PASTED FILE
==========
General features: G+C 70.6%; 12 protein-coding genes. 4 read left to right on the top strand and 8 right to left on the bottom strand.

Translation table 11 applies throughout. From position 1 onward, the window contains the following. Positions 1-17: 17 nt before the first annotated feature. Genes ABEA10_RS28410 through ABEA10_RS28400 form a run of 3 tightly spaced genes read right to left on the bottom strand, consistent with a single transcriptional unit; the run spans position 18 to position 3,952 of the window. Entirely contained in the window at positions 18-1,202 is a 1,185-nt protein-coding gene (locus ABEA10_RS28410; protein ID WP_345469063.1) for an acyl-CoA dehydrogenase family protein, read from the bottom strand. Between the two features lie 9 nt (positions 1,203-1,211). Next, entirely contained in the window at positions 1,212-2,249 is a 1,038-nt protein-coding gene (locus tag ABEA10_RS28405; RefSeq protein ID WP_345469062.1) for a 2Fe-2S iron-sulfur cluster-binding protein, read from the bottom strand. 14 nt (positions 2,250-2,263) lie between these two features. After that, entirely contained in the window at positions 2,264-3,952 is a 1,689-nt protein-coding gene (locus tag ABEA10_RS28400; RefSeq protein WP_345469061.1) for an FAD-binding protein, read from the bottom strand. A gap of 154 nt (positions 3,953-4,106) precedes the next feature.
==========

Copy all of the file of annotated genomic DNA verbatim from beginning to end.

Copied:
General features: G+C 70.6%; 12 protein-coding genes. 4 read left to right on the top strand and 8 right to left on the bottom strand.

Translation table 11 applies throughout. From position 1 onward, the window contains the following. Positions 1-17: 17 nt before the first annotated feature. Genes ABEA10_RS28410 through ABEA10_RS28400 form a run of 3 tightly spaced genes read right to left on the bottom strand, consistent with a single transcriptional unit; the run spans position 18 to position 3,952 of the window. Entirely contained in the window at positions 18-1,202 is a 1,185-nt protein-coding gene (locus ABEA10_RS28410; protein ID WP_345469063.1) for an acyl-CoA dehydrogenase family protein, read from the bottom strand. Between the two features lie 9 nt (positions 1,203-1,211). Next, entirely contained in the window at positions 1,212-2,249 is a 1,038-nt protein-coding gene (locus tag ABEA10_RS28405; RefSeq protein ID WP_345469062.1) for a 2Fe-2S iron-sulfur cluster-binding protein, read from the bottom strand. 14 nt (positions 2,250-2,263) lie between these two features. After that, entirely contained in the window at positions 2,264-3,952 is a 1,689-nt protein-coding gene (locus tag ABEA10_RS28400; RefSeq protein WP_345469061.1) for an FAD-binding protein, read from the bottom strand. A gap of 154 nt (positions 3,953-4,106) precedes the next feature.